Craig: Our DA is off track
What makes a prosecutor or district attorney different from other attorneys? When a prosecutor stands before the court, they, and they alone, are referred to as “the State” or, even more importantly, “the People.”
The notion behind this is that the district attorney is sworn to uphold the interests of the People of their district. While they must have the discretion to perform their jobs without constant scrutiny regarding every single case, they must be cognizant that they, like all public officials, are hired – or, in this case, elected – by the taxpayers of their district to represent them in the criminal justice system. When they fail to do so, the consequences can be dire.
My reason for bringing this to your attention is because our current D.A., Mark Hurlbert, seems to have lost sight of this vision. I know many people are outraged by his plea bargaining of the case against Martin Erzinger, perhaps rightfully so, but where he has really usurped the public interest is in his insane desire to try Dennis Flint for a (get ready for this!) third time.
Anytime a prosecutor fails to garner a conviction from two successive juries, one must seriously question the case they present. Rob Andrews, a member of one of those juries who wrote into the SDN recently, described the DA’s case as “weak” and based on “feeling” rather than evidence. What does Hurlbert think is really going to change in his case when every source has suggested the case presented changed very little in the subsequent trial?
Ah, but now he has asked for a change of venue! Usually, a change of venue is requested by a defendant who feels he cannot get a fair trial because the community has been tainted against them. In asking for a change of venue, Hurlbert is essentially acknowledging that the people of Summit County have heard enough about this case to know he doesn’t have one.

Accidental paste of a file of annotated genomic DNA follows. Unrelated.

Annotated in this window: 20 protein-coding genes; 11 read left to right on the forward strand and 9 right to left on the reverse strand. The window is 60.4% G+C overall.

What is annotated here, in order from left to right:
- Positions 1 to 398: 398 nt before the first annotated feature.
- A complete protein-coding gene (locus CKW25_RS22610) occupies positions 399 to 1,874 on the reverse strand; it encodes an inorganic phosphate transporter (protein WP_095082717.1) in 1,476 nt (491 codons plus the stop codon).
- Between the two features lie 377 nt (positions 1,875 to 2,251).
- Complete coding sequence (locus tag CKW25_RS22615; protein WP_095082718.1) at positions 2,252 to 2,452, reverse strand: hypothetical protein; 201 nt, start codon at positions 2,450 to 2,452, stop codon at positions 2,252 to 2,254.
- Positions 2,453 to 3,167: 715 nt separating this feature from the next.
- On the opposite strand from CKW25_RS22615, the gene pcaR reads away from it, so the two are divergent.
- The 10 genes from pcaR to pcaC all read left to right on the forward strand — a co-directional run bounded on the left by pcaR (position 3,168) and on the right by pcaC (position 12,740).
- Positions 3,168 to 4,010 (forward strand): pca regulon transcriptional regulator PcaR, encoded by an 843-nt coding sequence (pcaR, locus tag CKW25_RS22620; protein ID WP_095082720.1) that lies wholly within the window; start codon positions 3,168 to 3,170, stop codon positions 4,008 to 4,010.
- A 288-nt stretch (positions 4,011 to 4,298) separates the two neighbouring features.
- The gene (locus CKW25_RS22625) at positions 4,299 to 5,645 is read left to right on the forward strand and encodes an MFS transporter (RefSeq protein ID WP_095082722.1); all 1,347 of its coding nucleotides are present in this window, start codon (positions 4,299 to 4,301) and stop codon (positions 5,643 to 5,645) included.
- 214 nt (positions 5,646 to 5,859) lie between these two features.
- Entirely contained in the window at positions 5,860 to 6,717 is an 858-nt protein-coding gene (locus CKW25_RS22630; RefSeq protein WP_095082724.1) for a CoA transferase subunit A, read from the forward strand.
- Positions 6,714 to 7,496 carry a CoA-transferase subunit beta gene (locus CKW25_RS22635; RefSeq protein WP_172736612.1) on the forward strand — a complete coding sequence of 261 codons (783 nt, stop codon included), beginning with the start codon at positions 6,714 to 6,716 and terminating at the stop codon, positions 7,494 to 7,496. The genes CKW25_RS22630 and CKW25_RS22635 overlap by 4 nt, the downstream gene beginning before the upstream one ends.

So why should you care? Well, estimated costs to the public for a week-long trial, which this has been both times, are about $50,000. Multiply this by three, and the DA who is supposed to represent our interests will have spent $150,000 prosecuting a case everyone knows he cannot win. This is at a time when schools are cutting extracurriculars and firing teachers, libraries are slashing hours, and many longtime county employees are being laid off. This is simply irresponsible and reprehensible wasting of taxpayer funds.
Of course, this isn’t the first time he has exorbitantly abused those funds. Many of us remember the Kobe Bryant debacle while others will recall a similar lapse of judgment and proper discretion in his prosecution of Tibetan masseuse Wang Kho. In another highly publicized trial, our DA ignored the public interest and forged ahead with a case any discerning prosecutor would have known did not have sufficient evidence to garner a conviction.
The Greeks used to have a term for this type of self-righteous, blithe arrogance. They called it hubris, and they abhorred the characteristic so much that it was used as the downfall of many a tragic hero. It is time for him to hear the voice of our community and resign. I hereby challenge Hurlbert to provide a public accounting for his motivation behind a third trial and a rationale for believing this trial will be any different. Our community deserves a DA who serves our interest, not his own.
Steven is a Silverthorne resident, educator, husband and father of two, and vice-president of the Summit County Library Board. He can be reached at: firstname.lastname@example.org
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